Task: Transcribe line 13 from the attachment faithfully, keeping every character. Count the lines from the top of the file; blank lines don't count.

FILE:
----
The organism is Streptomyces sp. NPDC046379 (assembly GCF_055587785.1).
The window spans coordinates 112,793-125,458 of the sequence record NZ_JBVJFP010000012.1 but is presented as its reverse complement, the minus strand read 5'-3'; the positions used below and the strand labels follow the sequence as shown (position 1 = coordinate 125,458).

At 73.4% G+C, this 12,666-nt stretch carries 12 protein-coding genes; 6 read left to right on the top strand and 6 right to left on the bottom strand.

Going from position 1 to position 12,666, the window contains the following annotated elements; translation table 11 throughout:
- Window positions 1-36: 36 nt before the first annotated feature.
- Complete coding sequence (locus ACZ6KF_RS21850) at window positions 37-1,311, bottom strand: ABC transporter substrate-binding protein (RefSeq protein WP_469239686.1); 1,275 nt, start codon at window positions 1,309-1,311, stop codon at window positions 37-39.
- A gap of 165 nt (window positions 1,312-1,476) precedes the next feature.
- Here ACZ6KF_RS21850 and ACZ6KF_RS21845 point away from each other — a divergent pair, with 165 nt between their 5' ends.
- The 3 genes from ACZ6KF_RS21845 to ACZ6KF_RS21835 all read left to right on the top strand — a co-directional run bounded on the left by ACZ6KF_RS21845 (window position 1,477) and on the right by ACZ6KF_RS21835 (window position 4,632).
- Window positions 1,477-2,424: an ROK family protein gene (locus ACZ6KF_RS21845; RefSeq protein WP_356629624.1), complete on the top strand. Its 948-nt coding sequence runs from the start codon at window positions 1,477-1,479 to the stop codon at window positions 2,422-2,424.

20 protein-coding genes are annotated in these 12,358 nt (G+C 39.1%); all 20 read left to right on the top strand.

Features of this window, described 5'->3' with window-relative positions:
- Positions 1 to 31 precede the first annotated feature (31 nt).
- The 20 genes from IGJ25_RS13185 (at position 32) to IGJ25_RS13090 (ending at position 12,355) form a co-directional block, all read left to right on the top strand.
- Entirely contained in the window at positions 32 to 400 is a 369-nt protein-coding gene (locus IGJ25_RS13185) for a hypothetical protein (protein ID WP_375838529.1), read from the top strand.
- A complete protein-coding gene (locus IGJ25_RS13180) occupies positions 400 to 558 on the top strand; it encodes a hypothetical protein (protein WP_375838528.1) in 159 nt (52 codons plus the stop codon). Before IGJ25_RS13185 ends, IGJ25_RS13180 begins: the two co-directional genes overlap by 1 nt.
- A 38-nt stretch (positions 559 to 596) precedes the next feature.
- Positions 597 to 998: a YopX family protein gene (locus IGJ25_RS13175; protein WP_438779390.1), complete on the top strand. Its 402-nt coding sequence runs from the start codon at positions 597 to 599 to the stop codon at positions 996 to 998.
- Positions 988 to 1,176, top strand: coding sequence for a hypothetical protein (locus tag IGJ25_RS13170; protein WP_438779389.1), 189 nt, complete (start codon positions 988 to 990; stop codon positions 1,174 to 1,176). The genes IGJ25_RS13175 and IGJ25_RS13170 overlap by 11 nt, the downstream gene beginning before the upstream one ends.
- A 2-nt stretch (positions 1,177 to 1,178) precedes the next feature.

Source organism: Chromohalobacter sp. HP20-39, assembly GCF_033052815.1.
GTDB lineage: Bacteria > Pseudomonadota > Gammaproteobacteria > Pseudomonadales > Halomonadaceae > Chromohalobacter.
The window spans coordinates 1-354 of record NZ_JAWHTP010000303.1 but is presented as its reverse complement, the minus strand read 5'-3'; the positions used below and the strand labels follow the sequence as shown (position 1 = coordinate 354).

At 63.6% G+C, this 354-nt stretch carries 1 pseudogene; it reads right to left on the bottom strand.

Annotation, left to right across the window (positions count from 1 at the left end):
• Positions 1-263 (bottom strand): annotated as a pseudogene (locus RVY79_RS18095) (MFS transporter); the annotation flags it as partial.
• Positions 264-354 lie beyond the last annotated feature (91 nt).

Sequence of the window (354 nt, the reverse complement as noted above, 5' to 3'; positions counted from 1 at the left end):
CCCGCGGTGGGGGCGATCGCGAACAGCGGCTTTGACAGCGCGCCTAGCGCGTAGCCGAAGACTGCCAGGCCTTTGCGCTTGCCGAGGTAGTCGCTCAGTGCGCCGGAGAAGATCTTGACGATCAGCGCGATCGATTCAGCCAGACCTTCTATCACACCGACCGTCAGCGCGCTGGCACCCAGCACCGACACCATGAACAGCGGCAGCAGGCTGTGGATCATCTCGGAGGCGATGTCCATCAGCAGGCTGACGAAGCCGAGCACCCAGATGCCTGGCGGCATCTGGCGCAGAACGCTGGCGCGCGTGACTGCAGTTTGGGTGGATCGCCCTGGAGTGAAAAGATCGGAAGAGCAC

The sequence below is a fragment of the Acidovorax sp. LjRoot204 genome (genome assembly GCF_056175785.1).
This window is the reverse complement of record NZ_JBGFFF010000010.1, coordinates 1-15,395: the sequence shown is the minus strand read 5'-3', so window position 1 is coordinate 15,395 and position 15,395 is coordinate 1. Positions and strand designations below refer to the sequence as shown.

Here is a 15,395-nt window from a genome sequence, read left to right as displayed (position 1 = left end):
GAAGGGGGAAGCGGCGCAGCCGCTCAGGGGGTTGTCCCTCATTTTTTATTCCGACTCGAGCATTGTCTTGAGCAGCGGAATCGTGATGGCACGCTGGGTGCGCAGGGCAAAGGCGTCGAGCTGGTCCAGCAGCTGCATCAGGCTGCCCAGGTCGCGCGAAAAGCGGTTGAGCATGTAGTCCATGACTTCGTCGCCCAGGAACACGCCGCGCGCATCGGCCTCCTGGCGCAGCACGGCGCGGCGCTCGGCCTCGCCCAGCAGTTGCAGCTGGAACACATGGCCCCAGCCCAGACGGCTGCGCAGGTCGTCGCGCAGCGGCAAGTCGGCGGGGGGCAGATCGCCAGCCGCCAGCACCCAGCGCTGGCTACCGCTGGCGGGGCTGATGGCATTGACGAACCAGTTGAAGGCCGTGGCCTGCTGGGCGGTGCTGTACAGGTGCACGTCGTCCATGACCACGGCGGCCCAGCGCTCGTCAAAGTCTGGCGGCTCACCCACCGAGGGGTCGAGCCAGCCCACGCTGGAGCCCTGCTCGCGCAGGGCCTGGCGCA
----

- Positions 1 to 31 precede the first annotated feature (31 nt).